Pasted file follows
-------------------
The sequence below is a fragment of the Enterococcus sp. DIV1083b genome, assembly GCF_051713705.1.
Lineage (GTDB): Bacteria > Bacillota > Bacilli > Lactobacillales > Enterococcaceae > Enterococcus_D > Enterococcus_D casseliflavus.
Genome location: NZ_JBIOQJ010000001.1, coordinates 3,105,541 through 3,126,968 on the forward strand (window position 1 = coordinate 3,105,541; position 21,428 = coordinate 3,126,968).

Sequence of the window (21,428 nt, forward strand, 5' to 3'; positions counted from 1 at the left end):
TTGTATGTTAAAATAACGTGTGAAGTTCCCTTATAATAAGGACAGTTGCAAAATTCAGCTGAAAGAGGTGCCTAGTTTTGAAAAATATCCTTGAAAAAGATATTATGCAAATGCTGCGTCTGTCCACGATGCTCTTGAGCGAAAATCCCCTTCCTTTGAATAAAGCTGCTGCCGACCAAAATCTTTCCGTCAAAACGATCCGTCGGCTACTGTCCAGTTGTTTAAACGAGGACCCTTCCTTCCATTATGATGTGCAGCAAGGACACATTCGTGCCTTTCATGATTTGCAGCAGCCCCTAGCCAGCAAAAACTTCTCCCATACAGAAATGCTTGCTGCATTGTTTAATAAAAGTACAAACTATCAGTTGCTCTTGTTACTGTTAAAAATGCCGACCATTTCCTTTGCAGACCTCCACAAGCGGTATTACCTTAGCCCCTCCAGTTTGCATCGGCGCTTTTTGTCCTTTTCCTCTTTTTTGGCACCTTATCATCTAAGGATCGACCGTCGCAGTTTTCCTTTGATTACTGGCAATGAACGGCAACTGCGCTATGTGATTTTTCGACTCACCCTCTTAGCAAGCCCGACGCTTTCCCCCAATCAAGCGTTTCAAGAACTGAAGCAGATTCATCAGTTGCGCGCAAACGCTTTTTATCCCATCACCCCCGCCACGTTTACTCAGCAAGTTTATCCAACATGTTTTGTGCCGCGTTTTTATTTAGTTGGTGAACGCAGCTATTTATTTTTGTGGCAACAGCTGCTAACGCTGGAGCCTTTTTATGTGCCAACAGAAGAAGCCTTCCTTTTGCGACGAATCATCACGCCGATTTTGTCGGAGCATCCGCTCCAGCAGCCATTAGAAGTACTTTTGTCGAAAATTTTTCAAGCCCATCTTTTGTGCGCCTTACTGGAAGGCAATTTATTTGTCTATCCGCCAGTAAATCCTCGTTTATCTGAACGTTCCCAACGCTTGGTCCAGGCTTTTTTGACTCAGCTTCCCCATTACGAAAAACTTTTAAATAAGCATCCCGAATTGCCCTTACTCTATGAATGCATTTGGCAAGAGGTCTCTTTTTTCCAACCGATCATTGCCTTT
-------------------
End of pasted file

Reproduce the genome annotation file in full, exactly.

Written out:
The sequence below is a fragment of the Enterococcus sp. DIV1083b genome, assembly GCF_051713705.1.
Lineage (GTDB): Bacteria > Bacillota > Bacilli > Lactobacillales > Enterococcaceae > Enterococcus_D > Enterococcus_D casseliflavus.
Genome location: NZ_JBIOQJ010000001.1, coordinates 3,105,541 through 3,126,968 on the forward strand (window position 1 = coordinate 3,105,541; position 21,428 = coordinate 3,126,968).

Sequence of the window (21,428 nt, forward strand, 5' to 3'; positions counted from 1 at the left end):
TTGTATGTTAAAATAACGTGTGAAGTTCCCTTATAATAAGGACAGTTGCAAAATTCAGCTGAAAGAGGTGCCTAGTTTTGAAAAATATCCTTGAAAAAGATATTATGCAAATGCTGCGTCTGTCCACGATGCTCTTGAGCGAAAATCCCCTTCCTTTGAATAAAGCTGCTGCCGACCAAAATCTTTCCGTCAAAACGATCCGTCGGCTACTGTCCAGTTGTTTAAACGAGGACCCTTCCTTCCATTATGATGTGCAGCAAGGACACATTCGTGCCTTTCATGATTTGCAGCAGCCCCTAGCCAGCAAAAACTTCTCCCATACAGAAATGCTTGCTGCATTGTTTAATAAAAGTACAAACTATCAGTTGCTCTTGTTACTGTTAAAAATGCCGACCATTTCCTTTGCAGACCTCCACAAGCGGTATTACCTTAGCCCCTCCAGTTTGCATCGGCGCTTTTTGTCCTTTTCCTCTTTTTTGGCACCTTATCATCTAAGGATCGACCGTCGCAGTTTTCCTTTGATTACTGGCAATGAACGGCAACTGCGCTATGTGATTTTTCGACTCACCCTCTTAGCAAGCCCGACGCTTTCCCCCAATCAAGCGTTTCAAGAACTGAAGCAGATTCATCAGTTGCGCGCAAACGCTTTTTATCCCATCACCCCCGCCACGTTTACTCAGCAAGTTTATCCAACATGTTTTGTGCCGCGTTTTTATTTAGTTGGTGAACGCAGCTATTTATTTTTGTGGCAACAGCTGCTAACGCTGGAGCCTTTTTATGTGCCAACAGAAGAAGCCTTCCTTTTGCGACGAATCATCACGCCGATTTTGTCGGAGCATCCGCTCCAGCAGCCATTAGAAGTACTTTTGTCGAAAATTTTTCAAGCCCATCTTTTGTGCGCCTTACTGGAAGGCAATTTATTTGTCTATCCGCCAGTAAATCCTCGTTTATCTGAACGTTCCCAACGCTTGGTCCAGGCTTTTTTGACTCAGCTTCCCCATTACGAAAAACTTTTAAATAAGCATCCCGAATTGCCCTTACTCTATGAATGCATTTGGCAAGAGGTCTCTTTTTTCCAACCGATCATTGCCTTT